While Ezra 3:1-5 focuses on the spiritual aspect of establishing of sacrificial worship, verses 6-7 deal with the actual physical aspect of the rebuilding of the Temple. Worship is not all spiritual. Worship includes the physical as well. Sometimes we fail to realize that our actions are a vital part of worship. The woman with the alabaster box of ointment of spikenard in Mark 14 truly worshipped Jesus in a spiritual way. But part of her worship involved physical actions. The Bible says, "She came...brake...and poured" (Mark 14:3). Commenting on her actions, Jesus said, "...She hath wrought a good work on me" (Mark 14:6).

Verse 6

"From the first day of the seventh month began they to offer burnt offerings unto the LORD. But the foundation of the temple of the LORD was not yet laid."

The people had been faithful in reinstating the sacrificial system and bringing their "burnt offerings unto the LORD." These words may be short and simple to us but don't underestimate what is being said. It was no small task to accomplish what these people had accomplished. Worship is not easy and worshipping God's way requires commitment and faithfulness. While the people are to be commended for their actions, there is a significant "but" in this story. "But the foundation of the temple of the LORD was not yet laid." The building of the altar and the bringing of the sacrifices was only part of the task. The enormous task of rebuilding the temple lay ahead. And the first step was to lay the foundation.

Verse 7

"They gave money also unto the masons, and to the carpenters; and meat, and drink, and oil, unto them of Zidon, and to them of Tyre, to bring cedar trees from Lebanon to the sea of Joppa, according to the grant that they had of Cyrus king of Persia."

There was a period of preparation for building the temple foundation. Actual work on the temple did not begin till "the second year of their coming unto the house of God at Jerusalem" (Ezra 3:8). That means it was at least seven months after the altar was built before the foundation work began. The reason for this delay was because they had to get organized and secure the building materials.

First, "they gave money also unto the masons, and to the carpenters." They hired or contracted (as we would say today) the men needed to perform the work.

Second, "they gave...meat, and drink, and oil, unto them of Zidon, and to them of Tyre, to bring cedar trees from Lebanon." They exchanged staple goods such as "meant, drink, and oil" for timber and supplies. The "cedar trees" or the wood, came "from Lebanon." When Solomon built the first temple the "cedar trees" also came from "Lebanon" (2 Chronicles 2:8-10. The shipment of trees would have been shipped along the coast "to Joppa" and then carried overland to Jerusalem. "Joppa" was a seaport about fifty miles northwest of Jerusalem.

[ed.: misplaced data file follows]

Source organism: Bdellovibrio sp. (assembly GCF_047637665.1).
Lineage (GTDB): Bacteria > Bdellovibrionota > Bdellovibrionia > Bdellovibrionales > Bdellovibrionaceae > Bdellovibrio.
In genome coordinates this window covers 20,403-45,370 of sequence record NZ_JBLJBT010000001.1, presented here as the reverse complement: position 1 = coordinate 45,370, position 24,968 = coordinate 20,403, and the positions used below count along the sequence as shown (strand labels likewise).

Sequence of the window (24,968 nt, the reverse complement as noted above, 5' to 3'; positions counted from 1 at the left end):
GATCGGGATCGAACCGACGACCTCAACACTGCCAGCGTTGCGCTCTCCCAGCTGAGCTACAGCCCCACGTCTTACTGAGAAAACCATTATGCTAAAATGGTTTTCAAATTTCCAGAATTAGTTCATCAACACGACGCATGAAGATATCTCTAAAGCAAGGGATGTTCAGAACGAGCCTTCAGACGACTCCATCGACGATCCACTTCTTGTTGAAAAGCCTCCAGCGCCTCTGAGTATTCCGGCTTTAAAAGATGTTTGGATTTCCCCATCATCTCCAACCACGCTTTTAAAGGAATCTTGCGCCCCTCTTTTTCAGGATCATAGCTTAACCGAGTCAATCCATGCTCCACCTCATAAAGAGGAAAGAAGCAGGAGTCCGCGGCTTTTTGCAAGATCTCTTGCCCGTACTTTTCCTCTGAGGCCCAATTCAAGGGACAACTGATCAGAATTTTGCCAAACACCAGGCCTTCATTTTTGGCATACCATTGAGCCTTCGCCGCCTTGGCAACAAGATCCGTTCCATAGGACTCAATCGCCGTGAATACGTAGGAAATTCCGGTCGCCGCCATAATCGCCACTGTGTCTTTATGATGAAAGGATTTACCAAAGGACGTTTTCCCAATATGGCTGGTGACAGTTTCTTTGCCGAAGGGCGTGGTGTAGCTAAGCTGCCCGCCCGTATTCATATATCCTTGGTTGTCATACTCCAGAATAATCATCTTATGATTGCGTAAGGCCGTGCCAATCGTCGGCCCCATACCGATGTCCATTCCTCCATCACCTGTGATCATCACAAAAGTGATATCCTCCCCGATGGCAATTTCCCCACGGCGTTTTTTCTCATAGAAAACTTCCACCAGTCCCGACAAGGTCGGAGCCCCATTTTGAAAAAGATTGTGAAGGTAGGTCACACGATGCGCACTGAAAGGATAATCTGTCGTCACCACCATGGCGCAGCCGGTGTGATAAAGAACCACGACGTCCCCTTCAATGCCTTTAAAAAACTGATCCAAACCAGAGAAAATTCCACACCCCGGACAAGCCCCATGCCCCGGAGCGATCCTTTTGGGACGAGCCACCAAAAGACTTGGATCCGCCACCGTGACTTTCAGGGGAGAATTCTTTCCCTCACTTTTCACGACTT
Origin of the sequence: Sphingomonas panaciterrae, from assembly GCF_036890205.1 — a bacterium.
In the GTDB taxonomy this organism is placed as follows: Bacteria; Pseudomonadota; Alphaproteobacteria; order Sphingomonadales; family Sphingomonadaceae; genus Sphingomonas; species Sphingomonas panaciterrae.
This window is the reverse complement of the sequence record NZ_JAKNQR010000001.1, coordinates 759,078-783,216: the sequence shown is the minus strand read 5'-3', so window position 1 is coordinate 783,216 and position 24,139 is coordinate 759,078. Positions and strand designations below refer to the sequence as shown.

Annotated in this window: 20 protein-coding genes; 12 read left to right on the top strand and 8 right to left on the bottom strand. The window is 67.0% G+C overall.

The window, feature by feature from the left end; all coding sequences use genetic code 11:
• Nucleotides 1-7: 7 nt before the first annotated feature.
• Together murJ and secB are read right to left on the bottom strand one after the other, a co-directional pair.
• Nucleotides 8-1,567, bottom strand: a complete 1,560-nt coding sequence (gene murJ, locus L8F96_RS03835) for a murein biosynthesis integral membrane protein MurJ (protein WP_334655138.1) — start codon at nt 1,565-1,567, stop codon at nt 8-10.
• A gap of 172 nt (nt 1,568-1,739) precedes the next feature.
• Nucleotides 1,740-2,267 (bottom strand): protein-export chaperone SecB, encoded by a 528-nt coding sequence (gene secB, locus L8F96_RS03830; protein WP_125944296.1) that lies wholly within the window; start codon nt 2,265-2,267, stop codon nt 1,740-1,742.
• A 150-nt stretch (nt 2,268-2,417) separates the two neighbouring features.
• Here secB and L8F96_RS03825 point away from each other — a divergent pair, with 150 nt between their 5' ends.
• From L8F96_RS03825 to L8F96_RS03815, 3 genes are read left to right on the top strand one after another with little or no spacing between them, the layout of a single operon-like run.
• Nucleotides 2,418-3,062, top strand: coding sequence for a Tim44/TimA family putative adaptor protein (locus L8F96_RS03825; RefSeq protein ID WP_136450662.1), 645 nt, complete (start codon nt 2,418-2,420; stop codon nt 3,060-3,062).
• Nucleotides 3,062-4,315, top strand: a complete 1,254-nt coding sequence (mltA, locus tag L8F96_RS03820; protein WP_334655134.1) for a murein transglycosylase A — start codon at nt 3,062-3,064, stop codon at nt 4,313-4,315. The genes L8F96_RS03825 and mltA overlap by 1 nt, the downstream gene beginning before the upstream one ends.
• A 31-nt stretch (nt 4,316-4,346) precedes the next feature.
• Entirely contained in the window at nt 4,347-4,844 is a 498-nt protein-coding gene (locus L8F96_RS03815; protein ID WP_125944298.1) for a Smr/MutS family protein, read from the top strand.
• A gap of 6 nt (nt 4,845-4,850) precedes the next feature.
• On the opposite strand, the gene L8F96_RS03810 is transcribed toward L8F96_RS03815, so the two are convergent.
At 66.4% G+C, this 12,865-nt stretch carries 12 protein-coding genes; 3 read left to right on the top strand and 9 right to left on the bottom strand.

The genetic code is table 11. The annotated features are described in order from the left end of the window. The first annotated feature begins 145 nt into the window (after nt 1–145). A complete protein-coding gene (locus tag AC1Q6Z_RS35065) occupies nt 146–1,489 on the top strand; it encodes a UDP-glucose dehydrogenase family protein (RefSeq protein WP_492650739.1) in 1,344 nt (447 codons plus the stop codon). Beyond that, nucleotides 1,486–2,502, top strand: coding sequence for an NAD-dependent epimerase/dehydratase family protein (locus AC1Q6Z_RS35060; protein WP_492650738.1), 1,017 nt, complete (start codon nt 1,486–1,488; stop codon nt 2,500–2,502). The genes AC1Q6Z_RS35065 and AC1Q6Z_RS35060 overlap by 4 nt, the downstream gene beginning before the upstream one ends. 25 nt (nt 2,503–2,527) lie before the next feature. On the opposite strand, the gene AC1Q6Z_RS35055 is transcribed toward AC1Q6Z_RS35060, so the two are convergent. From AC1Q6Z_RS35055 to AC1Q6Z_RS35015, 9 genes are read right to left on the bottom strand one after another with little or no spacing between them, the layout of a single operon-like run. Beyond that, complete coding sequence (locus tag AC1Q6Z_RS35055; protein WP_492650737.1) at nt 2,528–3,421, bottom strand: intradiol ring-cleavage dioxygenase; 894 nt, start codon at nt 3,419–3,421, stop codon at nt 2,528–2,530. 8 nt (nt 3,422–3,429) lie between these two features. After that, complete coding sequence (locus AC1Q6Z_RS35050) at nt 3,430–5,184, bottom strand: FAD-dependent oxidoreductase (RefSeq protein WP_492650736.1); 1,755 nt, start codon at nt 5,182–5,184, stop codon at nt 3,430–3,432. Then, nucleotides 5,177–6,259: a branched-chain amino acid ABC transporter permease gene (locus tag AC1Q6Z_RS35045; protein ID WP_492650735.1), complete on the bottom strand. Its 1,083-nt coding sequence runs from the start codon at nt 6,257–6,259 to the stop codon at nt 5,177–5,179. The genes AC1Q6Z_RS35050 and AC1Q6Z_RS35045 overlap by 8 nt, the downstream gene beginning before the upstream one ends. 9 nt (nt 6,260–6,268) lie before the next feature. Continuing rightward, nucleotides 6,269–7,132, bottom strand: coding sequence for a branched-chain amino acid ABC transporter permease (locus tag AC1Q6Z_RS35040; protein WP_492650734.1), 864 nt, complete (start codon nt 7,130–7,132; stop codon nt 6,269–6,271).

Third, this shipment was "according to the grant that they had of Cyrus king of Persia." "Grant" carries two basic meaning. It means the shipment of materials was authorized by King Cyrus of Persia. Since "Zidon" and "Tyre" were under the Persian Empire, "Cyrus" had to authorize this transaction. It also means that "Cyrus" had provided some of the funding for the materials and the shipping process (Ezra 6:3-5).

Each detail recorded concerning the establishment of the altars and the rebuilding of the temple is important. Ezra and Nehemiah in their records are clear to communicate that everything is done decently and in order. The proper authorities such as "Cyrus" and "Darius" (Ezra 5 & 6) are a part of the remnants return to their homeland and restoration of worship and the temple. Sometimes Christians hold an improper view of God ordained authority. Even in worship we are to respect God ordained authority and do things biblically and in order (1 Corinthians 14:40). God can still use men in authority to carry out His plans and help take care of His people.


When the first Jewish exiles returned from Babylon to Jerusalem and Judah, they viewed the worship of the Lord as their first priority. Cyrus had commissioned them to rebuild the temple and reinstitute the sacrificial system (Ezra 1:3). Restoring genuine worship is not without difficulty and sometimes opposition. They found that their neighbors in the land were not anxious to see true biblical worship resume. In spite of their fear they proceeded to rebuild the altar and restore worship as God required in His word.

Worship must always remain a priority among God's people. Every detail laid down in God's Word must be followed and obeyed. There is no room for preferences and opinions when it comes to approaching God in worship. However, strict adherence to worshipping God's way did not remove the heart of God's people from worship. They brought their free will offerings according to their hearts desire to glorify and please the Lord.

It should bring us great joy to come before the Lord with our brothers and sisters in Christ and worship Him. It should also bring us great you to give of ourselves and our resources to the One who gave Himself for our salvation. The returning remnant set a good example for believers today in the matter of worship. May God help us to follow their example.